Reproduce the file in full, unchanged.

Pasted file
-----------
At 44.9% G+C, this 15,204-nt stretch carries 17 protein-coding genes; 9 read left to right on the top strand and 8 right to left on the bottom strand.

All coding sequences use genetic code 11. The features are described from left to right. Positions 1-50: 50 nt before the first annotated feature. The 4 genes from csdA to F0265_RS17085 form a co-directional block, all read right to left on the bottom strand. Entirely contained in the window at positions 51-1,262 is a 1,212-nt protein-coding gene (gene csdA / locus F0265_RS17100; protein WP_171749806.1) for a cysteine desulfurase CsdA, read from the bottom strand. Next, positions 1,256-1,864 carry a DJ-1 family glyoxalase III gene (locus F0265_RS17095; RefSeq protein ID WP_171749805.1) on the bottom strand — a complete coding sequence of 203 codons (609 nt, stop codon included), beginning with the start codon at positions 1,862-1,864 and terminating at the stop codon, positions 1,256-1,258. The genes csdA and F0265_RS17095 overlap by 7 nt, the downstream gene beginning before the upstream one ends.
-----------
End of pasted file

At 44.9% G+C, this 15,204-nt stretch carries 17 protein-coding genes; 9 read left to right on the top strand and 8 right to left on the bottom strand.

All coding sequences use genetic code 11. The features are described from left to right. Positions 1-50: 50 nt before the first annotated feature. The 4 genes from csdA to F0265_RS17085 form a co-directional block, all read right to left on the bottom strand. Entirely contained in the window at positions 51-1,262 is a 1,212-nt protein-coding gene (gene csdA / locus F0265_RS17100; protein WP_171749806.1) for a cysteine desulfurase CsdA, read from the bottom strand. Next, positions 1,256-1,864 carry a DJ-1 family glyoxalase III gene (locus F0265_RS17095; RefSeq protein ID WP_171749805.1) on the bottom strand — a complete coding sequence of 203 codons (609 nt, stop codon included), beginning with the start codon at positions 1,862-1,864 and terminating at the stop codon, positions 1,256-1,258. The genes csdA and F0265_RS17095 overlap by 7 nt, the downstream gene beginning before the upstream one ends.